On this, Councillor Doug Ford and I (and the Toronto Star’s Daniel Dale) could all agree. Mayor Rob Ford is indeed a fantastic retail politician although, unlike his councillor-brother, I haven’t seen every politician in the country so can’t really make the complete comparison. But certainly, the mayor just might be the best I have ever witnessed.
Now, you might consider that a startling confession if retail politics was something I was looking for in a politician. Unfortunately (for me), it isn’t. In fact, it’s the kind of populism I abhor in those seeking public office.
When I think of retail, I think of somebody trying to sell me something I don’t need at a price I can’t afford. Pandering also springs to mind. What do I have to say for you to buy my product?
According to the etymology of the phrase, ‘retail politics’ meant ‘buying votes’. Hardly the most flattering of descriptions for a politician and probably not the way we think of the phrase these days. It’s more, tell me what you want to hear and I’ll say it. You don’t like paying taxes? Let’s cut taxes. You hate streetcars? Me too. Let’s get rid of streetcars.
It’s more complicated than that, of course. Like any good retailer, it’s about shaping the perfect pitch for your product to the consumer. Snappy slogans, easily committed to memory. Political jingles, really, that stick in your mind and spring up unexpectedly years later.
“Marine Land and Game Farm!”
(Yeah. I’m more of a word than a tunesmith.)
Retail politicians essentially sell themselves to the voting public, complete with easy to follow labels and instructions. Their policies are usually just extensions of their personalities, extra bonus add-ons that come with the full package. Pick me and I’ll freeze property taxes. Pick me and get subways.
At least since amalgamation, Toronto seems to love its municipal politics retail. The very first mayor of the place was in fact a salesman. Who voted for Mel Lastman? Ev-er-ee-bo-dy!
Now, Mel served in the capacity of mayor since 1972 up in North York. Over the course of 30+ years, he certainly refined his product to suit the changing political landscape but, ultimately, it was always Mel people voted for, and his pledge to keep taxes low and the government small. Who wouldn’t want that?
The problem with retail politics, however, is that they’re very, very limited in their scope.
If you buy a carton of milk from the supermarket, for example, you don’t go back there to get the brakes of your car fixed (except maybe at some Walmarts). You shop at a supermarket for supermarket-y stuff. You take car problems to a garage with a qualified mechanic.
If the city you live needs more than lower taxes and small government, like say a transit system or other infrastructure requirements, politicians who promised nothing more than low taxes are kind of out their depth. In fact, the bigger matter of governance in general may well be beyond their grasp or even interest level. Whoah, whoah, whoah. Pilgrim. I promised to look out for the little guy not build them a liveable city.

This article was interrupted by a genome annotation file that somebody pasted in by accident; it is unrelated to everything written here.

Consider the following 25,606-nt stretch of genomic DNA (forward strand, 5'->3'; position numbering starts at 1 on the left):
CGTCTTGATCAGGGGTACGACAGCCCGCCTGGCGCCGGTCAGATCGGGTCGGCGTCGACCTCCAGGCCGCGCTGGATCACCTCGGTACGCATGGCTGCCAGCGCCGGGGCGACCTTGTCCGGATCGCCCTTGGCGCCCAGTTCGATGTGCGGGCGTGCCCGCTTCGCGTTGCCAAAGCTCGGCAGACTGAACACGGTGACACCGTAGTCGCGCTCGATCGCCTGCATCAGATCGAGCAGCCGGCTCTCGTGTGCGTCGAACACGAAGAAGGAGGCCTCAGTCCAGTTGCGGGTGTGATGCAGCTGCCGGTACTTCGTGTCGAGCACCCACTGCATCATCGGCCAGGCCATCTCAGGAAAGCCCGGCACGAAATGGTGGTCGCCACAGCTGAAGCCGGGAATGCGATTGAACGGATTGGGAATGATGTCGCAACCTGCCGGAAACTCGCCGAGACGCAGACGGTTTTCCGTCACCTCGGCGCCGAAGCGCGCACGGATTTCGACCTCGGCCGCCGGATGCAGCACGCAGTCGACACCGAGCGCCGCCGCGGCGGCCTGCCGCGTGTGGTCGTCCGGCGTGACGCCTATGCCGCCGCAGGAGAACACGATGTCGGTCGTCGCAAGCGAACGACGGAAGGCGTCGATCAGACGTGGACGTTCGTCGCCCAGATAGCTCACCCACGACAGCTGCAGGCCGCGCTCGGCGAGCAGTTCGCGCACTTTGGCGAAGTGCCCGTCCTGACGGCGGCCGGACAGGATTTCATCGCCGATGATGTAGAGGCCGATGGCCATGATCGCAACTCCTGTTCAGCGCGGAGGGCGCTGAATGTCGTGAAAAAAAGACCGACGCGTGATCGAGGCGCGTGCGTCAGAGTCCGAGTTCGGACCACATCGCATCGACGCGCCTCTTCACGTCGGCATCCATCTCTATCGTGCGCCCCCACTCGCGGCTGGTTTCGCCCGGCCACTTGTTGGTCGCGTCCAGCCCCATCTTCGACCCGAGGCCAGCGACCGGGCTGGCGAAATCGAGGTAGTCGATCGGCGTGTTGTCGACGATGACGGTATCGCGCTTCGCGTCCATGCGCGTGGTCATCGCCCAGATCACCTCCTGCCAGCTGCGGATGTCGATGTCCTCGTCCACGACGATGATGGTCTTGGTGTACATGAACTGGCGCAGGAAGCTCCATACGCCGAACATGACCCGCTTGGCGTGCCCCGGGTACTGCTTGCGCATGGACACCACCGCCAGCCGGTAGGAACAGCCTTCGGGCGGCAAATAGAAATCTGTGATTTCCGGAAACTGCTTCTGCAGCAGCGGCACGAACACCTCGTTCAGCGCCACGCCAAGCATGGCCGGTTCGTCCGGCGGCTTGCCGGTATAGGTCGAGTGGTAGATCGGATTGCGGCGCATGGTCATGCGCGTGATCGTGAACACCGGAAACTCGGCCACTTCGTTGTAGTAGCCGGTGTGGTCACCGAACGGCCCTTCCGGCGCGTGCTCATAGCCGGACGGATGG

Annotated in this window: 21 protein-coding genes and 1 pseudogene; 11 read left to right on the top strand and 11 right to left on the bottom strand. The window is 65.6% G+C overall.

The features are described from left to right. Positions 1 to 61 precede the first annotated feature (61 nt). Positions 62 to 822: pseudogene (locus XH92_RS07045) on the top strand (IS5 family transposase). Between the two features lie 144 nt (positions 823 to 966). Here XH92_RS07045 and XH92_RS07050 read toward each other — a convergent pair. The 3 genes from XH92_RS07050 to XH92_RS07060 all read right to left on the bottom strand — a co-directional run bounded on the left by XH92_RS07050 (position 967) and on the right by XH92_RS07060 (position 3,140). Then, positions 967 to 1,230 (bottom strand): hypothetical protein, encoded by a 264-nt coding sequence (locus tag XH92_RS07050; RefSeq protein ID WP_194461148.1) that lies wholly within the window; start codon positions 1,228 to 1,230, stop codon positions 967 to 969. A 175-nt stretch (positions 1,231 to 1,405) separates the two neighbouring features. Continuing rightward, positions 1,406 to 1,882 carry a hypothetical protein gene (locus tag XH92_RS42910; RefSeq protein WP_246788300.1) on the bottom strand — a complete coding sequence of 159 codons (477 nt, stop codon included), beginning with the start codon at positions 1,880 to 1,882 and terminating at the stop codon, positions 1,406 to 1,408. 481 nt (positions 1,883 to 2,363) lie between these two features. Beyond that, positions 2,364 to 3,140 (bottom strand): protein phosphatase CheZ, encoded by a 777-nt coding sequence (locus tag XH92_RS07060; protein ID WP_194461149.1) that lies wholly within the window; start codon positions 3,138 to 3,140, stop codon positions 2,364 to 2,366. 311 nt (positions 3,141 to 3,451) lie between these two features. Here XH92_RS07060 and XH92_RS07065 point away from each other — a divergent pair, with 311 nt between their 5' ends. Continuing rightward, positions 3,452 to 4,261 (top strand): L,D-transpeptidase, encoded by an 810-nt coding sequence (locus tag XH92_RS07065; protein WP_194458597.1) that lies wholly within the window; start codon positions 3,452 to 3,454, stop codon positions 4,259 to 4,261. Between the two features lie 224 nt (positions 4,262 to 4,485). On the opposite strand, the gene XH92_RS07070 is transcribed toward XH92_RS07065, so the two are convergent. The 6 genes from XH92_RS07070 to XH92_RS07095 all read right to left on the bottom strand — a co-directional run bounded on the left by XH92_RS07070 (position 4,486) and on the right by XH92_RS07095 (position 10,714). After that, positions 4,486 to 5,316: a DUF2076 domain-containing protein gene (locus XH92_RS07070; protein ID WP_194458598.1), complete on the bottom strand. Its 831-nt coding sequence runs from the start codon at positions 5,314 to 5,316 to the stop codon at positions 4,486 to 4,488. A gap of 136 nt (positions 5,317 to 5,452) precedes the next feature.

The complicated nature of big city politics finally took its toll on Mel Lastman in his 2nd term as megacity mayor. Ironically when it came to selling Toronto to the world in an Olympic bid, he came out embarrassingly flat and awkward. He was hopeless during the SARS crisis. Lobbyists filled the void created by his increasing disinterest in the actual day-to-day running of the city.
We’re witnessing a very similar failure of retail politics, much earlier in his administration from Mayor Ford. In the face of the severe storm on Monday and with much of the city’s infrastructure under duress, he was nowhere to be seen. The press conference he eventually participated in the day after was perfunctory, as most of his press conferences are. He toured some of the sights still struggling with the excess of water and stared blankly at them.
“There’s no doubt about it. We do need infrastructure. We just have to fund for it,” the mayor said.
Funding. The billion(s) dollar question, and one the best retail politician in the country is ill-equipped to answer. How to invest in infrastructure when all you promised to do was lower taxes and reduce spending. He’s already come up empty on the promise to build more subways in Scarborough. It’s hard to imagine how the mayor can be a part of this solution.
But he’s not to blame for that.
On the campaign trail, he told us what he stood for, what he planned to do if elected. Sure, he polished some rough policy corners but what retailer doesn’t buff out the blemishes of their product? Buyer beware, right?
We bought what Rob Ford was selling us, so it’s unfair to expect that he has anything much of value to contribute to this ongoing discussion of city building. That’s not his product. Anyone reading the fine print would’ve known that.
— sellingly submitted by Cityslikr